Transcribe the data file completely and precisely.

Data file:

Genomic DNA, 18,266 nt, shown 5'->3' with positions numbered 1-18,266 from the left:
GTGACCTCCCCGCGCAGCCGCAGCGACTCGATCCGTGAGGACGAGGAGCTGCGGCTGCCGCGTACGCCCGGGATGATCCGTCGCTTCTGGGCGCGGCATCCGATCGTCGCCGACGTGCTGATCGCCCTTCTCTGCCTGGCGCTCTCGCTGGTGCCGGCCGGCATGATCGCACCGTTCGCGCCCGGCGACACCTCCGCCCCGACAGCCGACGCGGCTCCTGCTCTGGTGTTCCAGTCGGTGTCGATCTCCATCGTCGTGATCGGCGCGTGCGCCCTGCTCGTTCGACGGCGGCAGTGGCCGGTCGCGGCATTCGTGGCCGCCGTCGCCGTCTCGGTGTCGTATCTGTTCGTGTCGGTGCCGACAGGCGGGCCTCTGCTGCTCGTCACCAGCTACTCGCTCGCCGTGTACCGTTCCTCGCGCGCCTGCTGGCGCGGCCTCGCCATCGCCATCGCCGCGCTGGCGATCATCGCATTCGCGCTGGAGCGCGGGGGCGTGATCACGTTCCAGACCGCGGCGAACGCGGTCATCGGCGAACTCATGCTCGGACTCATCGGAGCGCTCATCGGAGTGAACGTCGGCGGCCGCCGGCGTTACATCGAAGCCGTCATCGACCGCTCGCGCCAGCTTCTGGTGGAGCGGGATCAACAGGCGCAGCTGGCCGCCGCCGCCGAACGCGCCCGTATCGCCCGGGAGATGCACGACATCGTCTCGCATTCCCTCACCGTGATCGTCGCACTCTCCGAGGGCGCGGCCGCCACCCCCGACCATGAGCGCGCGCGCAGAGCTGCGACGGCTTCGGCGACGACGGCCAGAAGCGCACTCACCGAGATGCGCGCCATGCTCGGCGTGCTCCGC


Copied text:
Genomic DNA, 18,266 nt, shown 5'->3' with positions numbered 1-18,266 from the left:
GTGACCTCCCCGCGCAGCCGCAGCGACTCGATCCGTGAGGACGAGGAGCTGCGGCTGCCGCGTACGCCCGGGATGATCCGTCGCTTCTGGGCGCGGCATCCGATCGTCGCCGACGTGCTGATCGCCCTTCTCTGCCTGGCGCTCTCGCTGGTGCCGGCCGGCATGATCGCACCGTTCGCGCCCGGCGACACCTCCGCCCCGACAGCCGACGCGGCTCCTGCTCTGGTGTTCCAGTCGGTGTCGATCTCCATCGTCGTGATCGGCGCGTGCGCCCTGCTCGTTCGACGGCGGCAGTGGCCGGTCGCGGCATTCGTGGCCGCCGTCGCCGTCTCGGTGTCGTATCTGTTCGTGTCGGTGCCGACAGGCGGGCCTCTGCTGCTCGTCACCAGCTACTCGCTCGCCGTGTACCGTTCCTCGCGCGCCTGCTGGCGCGGCCTCGCCATCGCCATCGCCGCGCTGGCGATCATCGCATTCGCGCTGGAGCGCGGGGGCGTGATCACGTTCCAGACCGCGGCGAACGCGGTCATCGGCGAACTCATGCTCGGACTCATCGGAGCGCTCATCGGAGTGAACGTCGGCGGCCGCCGGCGTTACATCGAAGCCGTCATCGACCGCTCGCGCCAGCTTCTGGTGGAGCGGGATCAACAGGCGCAGCTGGCCGCCGCCGCCGAACGCGCCCGTATCGCCCGGGAGATGCACGACATCGTCTCGCATTCCCTCACCGTGATCGTCGCACTCTCCGAGGGCGCGGCCGCCACCCCCGACCATGAGCGCGCGCGCAGAGCTGCGACGGCTTCGGCGACGACGGCCAGAAGCGCACTCACCGAGATGCGCGCCATGCTCGGCGTGCTCCGC